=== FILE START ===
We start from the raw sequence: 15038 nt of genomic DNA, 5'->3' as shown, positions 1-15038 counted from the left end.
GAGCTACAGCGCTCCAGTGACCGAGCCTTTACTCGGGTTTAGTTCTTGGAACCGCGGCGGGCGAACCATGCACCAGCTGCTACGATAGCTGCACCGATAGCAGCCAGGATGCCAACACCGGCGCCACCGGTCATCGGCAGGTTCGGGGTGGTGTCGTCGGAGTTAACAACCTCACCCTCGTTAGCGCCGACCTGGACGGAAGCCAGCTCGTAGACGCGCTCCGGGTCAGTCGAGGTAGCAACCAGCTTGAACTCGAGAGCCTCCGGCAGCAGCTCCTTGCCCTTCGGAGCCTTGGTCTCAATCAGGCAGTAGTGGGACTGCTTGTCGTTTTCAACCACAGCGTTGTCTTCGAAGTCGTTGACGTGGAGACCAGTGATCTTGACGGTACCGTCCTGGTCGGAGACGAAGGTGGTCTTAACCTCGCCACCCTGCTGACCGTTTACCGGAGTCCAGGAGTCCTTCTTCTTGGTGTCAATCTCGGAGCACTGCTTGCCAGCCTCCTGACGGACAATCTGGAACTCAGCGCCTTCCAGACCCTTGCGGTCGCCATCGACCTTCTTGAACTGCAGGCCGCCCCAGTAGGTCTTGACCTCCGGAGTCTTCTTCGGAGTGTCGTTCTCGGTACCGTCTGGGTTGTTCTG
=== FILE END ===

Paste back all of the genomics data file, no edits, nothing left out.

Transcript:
We start from the raw sequence: 15038 nt of genomic DNA, 5'->3' as shown, positions 1-15038 counted from the left end.
GAGCTACAGCGCTCCAGTGACCGAGCCTTTACTCGGGTTTAGTTCTTGGAACCGCGGCGGGCGAACCATGCACCAGCTGCTACGATAGCTGCACCGATAGCAGCCAGGATGCCAACACCGGCGCCACCGGTCATCGGCAGGTTCGGGGTGGTGTCGTCGGAGTTAACAACCTCACCCTCGTTAGCGCCGACCTGGACGGAAGCCAGCTCGTAGACGCGCTCCGGGTCAGTCGAGGTAGCAACCAGCTTGAACTCGAGAGCCTCCGGCAGCAGCTCCTTGCCCTTCGGAGCCTTGGTCTCAATCAGGCAGTAGTGGGACTGCTTGTCGTTTTCAACCACAGCGTTGTCTTCGAAGTCGTTGACGTGGAGACCAGTGATCTTGACGGTACCGTCCTGGTCGGAGACGAAGGTGGTCTTAACCTCGCCACCCTGCTGACCGTTTACCGGAGTCCAGGAGTCCTTCTTCTTGGTGTCAATCTCGGAGCACTGCTTGCCAGCCTCCTGACGGACAATCTGGAACTCAGCGCCTTCCAGACCCTTGCGGTCGCCATCGACCTTCTTGAACTGCAGGCCGCCCCAGTAGGTCTTGACCTCCGGAGTCTTCTTCGGAGTGTCGTTCTCGGTACCGTCTGGGTTGTTCTG